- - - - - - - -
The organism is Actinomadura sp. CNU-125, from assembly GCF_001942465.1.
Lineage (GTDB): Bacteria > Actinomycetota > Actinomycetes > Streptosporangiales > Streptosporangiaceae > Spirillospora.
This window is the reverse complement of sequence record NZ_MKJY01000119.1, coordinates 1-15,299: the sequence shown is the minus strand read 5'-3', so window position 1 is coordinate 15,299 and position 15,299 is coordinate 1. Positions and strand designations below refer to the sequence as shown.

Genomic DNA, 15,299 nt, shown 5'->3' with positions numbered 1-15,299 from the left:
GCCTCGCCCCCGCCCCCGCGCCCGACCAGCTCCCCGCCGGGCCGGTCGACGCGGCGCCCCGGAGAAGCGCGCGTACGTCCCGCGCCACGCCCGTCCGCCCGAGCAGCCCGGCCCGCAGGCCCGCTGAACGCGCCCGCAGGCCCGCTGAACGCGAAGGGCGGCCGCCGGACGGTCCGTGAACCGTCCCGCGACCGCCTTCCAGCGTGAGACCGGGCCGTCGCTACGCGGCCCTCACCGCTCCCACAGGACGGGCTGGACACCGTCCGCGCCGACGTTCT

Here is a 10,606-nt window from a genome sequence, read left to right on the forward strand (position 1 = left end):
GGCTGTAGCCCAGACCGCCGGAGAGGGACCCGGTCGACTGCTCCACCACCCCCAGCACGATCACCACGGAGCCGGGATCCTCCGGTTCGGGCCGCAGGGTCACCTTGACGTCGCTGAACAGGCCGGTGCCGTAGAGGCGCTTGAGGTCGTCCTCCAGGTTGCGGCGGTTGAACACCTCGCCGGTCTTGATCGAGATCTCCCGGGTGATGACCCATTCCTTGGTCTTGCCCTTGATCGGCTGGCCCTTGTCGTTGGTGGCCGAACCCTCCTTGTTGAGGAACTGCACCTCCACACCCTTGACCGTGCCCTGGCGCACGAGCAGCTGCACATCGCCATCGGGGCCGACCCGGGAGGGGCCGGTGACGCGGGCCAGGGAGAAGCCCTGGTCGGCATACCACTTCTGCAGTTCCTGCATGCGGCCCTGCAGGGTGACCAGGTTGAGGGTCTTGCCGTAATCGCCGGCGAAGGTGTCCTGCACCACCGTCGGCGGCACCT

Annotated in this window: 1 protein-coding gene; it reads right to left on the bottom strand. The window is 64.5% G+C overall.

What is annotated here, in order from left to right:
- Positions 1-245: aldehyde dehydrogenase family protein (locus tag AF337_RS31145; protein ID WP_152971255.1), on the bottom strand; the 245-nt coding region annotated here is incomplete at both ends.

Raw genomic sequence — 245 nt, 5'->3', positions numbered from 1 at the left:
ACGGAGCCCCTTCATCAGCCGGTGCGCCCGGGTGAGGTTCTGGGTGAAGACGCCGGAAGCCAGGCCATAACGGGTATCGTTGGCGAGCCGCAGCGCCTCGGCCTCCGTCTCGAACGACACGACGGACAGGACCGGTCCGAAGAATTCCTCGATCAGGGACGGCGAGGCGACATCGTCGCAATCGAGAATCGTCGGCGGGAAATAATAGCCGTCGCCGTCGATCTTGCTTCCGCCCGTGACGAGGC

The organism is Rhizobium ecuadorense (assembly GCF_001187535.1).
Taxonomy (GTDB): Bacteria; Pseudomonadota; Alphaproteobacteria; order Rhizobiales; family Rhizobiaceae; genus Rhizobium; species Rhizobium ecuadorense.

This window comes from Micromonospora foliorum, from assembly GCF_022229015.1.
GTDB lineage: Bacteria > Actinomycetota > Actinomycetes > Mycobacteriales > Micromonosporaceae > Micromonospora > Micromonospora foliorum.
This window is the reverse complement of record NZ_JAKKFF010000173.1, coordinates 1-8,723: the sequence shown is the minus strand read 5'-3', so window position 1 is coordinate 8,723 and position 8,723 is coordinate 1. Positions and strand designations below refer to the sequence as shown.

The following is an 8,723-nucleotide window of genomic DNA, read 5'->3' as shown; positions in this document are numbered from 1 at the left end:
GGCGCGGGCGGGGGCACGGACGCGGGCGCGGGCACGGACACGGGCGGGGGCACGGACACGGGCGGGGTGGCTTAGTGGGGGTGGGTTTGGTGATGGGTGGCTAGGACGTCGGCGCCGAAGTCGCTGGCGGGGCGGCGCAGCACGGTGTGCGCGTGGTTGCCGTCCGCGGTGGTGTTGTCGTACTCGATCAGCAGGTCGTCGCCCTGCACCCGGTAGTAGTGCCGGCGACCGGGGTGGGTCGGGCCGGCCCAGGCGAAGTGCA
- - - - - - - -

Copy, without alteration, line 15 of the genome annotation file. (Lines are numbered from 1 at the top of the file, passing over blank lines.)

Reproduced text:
This window comes from Micromonospora foliorum, from assembly GCF_022229015.1.